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Taiwan May Abolish National Assembly

March 28, 2000

TAIPEI, Taiwan (AP) _ Taiwan’s two largest political parties have proposed abolishing the National Assembly, a 339-member body that approves constitutional changes.

The assembly has long been criticized for being inefficient and unnecessary, and the Nationalist and Democratic Progressive parties struck a deal Monday night to try to dissolve it.

The assembly caused a public furor late last year when it voted to extend its popularly elected members’ four-year terms.

Last week, the Council of Grand Justices, which interprets the constitution, ruled that the term extension was unconstitutional. The Central Election Commission decided that elections for the delegates should be held May 6.

Caucuses in the assembly for the Nationalists and the Democratic Progressives agreed to ask President Lee Teng-hui to call an extraordinary session so that negotiations can be started to abolish the body, the parties said.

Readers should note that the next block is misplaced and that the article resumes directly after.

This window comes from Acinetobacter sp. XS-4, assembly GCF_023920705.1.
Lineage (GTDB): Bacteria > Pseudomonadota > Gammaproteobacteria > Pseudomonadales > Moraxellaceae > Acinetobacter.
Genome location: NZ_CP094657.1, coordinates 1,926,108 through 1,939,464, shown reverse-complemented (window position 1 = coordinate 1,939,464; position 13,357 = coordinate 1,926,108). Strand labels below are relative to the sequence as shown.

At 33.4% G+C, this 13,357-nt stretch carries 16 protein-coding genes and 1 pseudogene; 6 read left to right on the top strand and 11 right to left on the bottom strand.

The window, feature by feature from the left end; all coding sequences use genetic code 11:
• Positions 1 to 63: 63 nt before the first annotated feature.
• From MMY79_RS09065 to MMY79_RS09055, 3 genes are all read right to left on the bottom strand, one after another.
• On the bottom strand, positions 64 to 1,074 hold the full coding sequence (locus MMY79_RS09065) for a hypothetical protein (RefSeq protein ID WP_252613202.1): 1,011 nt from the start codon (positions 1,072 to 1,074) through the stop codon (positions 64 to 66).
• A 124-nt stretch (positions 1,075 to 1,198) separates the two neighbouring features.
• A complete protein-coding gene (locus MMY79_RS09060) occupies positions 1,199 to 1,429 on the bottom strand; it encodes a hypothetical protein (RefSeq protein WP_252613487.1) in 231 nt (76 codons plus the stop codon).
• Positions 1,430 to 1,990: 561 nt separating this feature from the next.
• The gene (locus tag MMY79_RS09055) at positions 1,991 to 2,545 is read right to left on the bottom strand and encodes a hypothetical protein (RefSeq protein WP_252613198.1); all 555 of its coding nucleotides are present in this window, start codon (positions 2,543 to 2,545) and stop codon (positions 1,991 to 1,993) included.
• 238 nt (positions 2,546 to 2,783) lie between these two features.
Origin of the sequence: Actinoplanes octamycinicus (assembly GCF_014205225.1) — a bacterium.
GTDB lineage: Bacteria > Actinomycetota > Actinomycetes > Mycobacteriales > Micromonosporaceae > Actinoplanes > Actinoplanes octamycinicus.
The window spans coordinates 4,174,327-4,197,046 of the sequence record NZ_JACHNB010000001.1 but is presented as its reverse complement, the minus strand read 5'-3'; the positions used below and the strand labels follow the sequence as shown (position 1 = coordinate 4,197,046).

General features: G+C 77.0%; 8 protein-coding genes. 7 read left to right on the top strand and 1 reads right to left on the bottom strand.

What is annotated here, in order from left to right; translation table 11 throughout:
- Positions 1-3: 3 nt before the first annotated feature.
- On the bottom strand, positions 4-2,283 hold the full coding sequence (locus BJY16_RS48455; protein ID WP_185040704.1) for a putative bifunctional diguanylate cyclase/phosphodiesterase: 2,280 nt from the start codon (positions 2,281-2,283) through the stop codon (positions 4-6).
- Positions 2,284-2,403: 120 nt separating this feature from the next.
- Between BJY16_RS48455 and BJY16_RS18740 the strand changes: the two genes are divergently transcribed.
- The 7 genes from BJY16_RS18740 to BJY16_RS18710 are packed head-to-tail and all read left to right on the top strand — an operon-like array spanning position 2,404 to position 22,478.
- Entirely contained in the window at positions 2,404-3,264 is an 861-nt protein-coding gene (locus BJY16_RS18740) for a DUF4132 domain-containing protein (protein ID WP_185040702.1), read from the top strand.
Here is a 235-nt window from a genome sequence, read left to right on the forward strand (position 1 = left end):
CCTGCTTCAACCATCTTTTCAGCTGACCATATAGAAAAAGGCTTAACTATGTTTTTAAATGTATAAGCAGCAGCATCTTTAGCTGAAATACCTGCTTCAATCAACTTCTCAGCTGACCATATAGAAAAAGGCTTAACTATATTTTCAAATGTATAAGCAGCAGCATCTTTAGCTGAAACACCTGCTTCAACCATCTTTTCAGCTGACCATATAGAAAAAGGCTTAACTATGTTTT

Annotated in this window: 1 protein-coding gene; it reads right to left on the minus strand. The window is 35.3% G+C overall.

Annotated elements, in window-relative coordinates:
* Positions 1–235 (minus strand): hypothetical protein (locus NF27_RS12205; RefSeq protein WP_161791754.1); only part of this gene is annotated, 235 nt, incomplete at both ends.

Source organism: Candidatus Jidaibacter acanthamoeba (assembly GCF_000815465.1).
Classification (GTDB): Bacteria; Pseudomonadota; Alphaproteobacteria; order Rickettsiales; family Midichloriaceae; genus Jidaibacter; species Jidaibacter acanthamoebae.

The powers of the assembly are more limited than those of a parliament or congress in a Western democracy. In Taiwan, the role of a parliament is jointly fulfilled by the assembly and the Legislative Yuan.

Critics of the assembly believe that the legislature can also perform the assembly’s functions.

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